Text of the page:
Paula Farias: "For us, the challenge is to force the EU to fulfil its legal and moral duty and to, once again, launch rescue operations"

  • Paula Farias, Operational Manager for the Mediterranean for MSF / Photograph: MSF

    Paula Farias, Operational Manager for the Mediterranean for MSF / Photograph: MSF

  • Syrian and Iraqi immigrants getting off a boat from Turkey on the Greek island of Lesvos / Photograph: Ggia, Wikimedia Commons

    Syrian and Iraqi immigrants getting off a boat from Turkey on the Greek island of Lesvos / Photograph: Ggia, Wikimedia Commons

  • Paula Farias / Photograph: MSF

    Paula Farias / Photograph: MSF

We have talked with Paula Farias, Operational Manager for the Mediterranean for MSF, about the present refugee crisis and the role that NGOs are playing in it.

How would you describe the present situation in only one sentence?

In 2015, almost 4,000 people lost their lives at sea trying to reach Europe and in the first 5 months of 2016 the toll is 2,800. The figures are self-explanatory of how outrageous it is to watch people dying while our politicians are doing nothing about it.


What is the role of MSF in this refugee crisis?

Unfortunately, our role is to cover the gap left by the European Union when it decided to end the Mare Nostrum operation in November 2014. They knew that by ending that operation that rescued 100,000 people in 2014 alone would lead to a loss of many human lives. And yet, almost 7,000 deaths later, they still won’t reconsider their decision.


What are the challenges facing NGOs working with refugees?

For us, the challenge is to avoid the loss of more human lives in the Mediterranean Sea and to force the EU to fulfil its legal and moral duty and to, once again, launch rescue operations.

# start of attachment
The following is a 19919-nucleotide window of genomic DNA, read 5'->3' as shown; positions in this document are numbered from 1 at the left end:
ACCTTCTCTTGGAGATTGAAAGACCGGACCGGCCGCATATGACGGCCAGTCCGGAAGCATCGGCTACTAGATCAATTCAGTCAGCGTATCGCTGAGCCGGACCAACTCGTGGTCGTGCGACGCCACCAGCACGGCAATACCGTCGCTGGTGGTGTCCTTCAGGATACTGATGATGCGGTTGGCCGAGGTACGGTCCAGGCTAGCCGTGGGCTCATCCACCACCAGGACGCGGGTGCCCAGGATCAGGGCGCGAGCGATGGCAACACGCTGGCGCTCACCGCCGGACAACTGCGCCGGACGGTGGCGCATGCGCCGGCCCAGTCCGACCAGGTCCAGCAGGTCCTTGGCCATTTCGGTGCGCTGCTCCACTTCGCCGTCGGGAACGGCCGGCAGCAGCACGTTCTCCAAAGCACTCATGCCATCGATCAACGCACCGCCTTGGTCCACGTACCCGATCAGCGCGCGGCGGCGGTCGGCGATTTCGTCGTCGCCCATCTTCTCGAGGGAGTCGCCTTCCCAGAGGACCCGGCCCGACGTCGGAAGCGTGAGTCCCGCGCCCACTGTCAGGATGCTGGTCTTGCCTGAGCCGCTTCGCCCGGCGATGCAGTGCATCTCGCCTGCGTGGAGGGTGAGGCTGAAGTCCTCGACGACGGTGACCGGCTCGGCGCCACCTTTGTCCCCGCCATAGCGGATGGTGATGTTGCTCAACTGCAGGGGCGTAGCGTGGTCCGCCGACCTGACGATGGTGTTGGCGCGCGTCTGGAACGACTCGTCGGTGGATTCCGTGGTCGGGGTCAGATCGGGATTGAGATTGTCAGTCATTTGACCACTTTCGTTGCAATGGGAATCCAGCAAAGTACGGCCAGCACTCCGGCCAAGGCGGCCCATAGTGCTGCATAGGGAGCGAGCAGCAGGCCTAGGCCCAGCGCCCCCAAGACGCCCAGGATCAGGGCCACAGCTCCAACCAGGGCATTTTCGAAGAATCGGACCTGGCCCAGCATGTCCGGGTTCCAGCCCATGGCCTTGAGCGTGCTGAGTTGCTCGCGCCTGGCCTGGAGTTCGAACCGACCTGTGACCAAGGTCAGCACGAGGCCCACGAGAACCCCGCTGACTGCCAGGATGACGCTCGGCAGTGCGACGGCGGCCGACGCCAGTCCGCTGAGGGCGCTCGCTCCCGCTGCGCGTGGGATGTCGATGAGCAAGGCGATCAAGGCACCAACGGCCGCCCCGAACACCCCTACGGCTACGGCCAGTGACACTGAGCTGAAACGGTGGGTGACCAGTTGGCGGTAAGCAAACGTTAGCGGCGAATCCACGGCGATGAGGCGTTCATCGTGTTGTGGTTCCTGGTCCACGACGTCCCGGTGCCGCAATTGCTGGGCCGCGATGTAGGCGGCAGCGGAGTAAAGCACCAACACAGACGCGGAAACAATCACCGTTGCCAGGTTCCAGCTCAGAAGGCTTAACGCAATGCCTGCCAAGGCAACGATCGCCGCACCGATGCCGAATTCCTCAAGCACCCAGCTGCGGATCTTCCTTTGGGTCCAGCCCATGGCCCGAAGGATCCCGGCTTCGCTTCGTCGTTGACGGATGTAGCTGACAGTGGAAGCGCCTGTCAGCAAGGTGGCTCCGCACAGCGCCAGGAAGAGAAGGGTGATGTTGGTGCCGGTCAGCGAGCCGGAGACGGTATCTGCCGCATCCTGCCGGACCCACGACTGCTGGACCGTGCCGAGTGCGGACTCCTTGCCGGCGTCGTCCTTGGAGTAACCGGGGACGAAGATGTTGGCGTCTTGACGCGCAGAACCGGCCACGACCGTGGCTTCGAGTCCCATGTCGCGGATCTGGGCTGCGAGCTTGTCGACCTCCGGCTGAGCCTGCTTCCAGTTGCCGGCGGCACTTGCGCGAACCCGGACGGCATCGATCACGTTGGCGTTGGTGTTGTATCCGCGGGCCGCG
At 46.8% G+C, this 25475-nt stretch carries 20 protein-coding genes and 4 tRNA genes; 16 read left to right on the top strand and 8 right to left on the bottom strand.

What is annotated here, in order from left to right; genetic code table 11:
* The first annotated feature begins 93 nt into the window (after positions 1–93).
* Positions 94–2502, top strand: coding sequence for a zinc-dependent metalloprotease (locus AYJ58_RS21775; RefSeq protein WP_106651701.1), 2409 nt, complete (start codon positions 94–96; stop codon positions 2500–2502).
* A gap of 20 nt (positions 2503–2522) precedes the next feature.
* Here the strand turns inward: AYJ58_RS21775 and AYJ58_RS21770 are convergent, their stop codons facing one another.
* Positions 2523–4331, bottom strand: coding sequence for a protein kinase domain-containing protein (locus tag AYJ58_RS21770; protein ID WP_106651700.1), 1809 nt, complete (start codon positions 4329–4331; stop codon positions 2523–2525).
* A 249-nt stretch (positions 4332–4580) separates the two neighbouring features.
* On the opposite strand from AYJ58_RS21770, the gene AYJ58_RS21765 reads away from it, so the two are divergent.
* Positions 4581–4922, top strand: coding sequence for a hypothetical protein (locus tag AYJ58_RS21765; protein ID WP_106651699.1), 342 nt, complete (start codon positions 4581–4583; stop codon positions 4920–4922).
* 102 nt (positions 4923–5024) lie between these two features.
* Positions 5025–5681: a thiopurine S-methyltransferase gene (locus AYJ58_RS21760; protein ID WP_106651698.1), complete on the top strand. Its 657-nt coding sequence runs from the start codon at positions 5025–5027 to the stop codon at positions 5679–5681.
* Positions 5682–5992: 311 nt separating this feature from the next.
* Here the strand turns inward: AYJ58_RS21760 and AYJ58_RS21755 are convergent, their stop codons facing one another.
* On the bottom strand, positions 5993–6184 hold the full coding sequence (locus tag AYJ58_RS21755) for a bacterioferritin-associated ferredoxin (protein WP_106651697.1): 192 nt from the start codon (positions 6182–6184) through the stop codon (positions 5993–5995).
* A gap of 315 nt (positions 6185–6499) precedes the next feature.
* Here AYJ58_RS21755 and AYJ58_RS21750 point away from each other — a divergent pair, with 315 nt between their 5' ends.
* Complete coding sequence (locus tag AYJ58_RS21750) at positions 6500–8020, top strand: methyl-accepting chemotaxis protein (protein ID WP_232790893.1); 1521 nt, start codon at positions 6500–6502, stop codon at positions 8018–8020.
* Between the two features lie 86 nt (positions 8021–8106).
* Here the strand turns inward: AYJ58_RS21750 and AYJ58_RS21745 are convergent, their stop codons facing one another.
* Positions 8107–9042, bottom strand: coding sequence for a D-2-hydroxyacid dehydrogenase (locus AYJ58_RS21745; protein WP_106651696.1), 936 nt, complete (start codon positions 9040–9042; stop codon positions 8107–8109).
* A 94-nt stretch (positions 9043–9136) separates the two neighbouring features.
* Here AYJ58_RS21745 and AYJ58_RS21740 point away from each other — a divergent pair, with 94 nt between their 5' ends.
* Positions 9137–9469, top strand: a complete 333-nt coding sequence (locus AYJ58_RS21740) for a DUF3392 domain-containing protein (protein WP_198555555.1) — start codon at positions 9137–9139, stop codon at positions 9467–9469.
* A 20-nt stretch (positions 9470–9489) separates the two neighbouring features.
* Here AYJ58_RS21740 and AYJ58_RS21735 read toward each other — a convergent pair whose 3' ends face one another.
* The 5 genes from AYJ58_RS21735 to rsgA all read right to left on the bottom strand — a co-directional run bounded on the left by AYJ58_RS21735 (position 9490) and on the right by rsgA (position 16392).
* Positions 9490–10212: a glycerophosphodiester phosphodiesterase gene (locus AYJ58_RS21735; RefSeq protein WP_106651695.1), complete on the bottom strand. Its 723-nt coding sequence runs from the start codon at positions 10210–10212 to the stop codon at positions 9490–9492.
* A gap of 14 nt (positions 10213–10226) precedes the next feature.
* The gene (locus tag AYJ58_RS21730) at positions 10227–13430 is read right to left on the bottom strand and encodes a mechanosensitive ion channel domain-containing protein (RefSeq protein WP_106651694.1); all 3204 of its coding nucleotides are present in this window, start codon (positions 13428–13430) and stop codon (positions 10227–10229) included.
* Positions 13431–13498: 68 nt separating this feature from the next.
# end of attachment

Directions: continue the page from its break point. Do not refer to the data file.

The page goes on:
Is there anything that European citizens can do to help? Has volunteering a role in these sort of crisis?

With such complex crises like this one, good will, per se, is not enough. We must have professionals with a commitment and the knowledge on the situations they will be encountering. We don’t work with volunteers so we don’t know what people travelling to volunteer can do. What we do fear is that too many people with good will show up and that due to a lack of coordination they may obstruct the tasks to be done.


How do you think the situation will evolve over the coming months?

Badly; very badly, since the EU is determined not to launch a rescue and salvage mission and to just watch how thousands of people drown in the Mediterranean without doing almost anything. Also, right now there are still no safe passage route, forcing migrants and refugees to risk their lives along routes that are becoming more and more difficult and dangerous. The true beneficiaries of the EU’s inhuman policies are people traffickers. Thanks to the lack of vision of our politicians, who seem to be more concerned about securing and closing borders, these unscrupulous people are just doing more business.


Is there any real solution to end with this crisis?

Since the solutions to end wars, violence or situations of extreme poverty are not always in our hands or are difficult to implement, the first thing Europe should do is to recognize the rights of all these fleeing people, make it easy for them to seek asylum, clearly study their applications and stop them from downing in the sea by establishing a rescue and salvage mission. In addition, they should ensure that those arriving in Europe are given adequate reception conditions.

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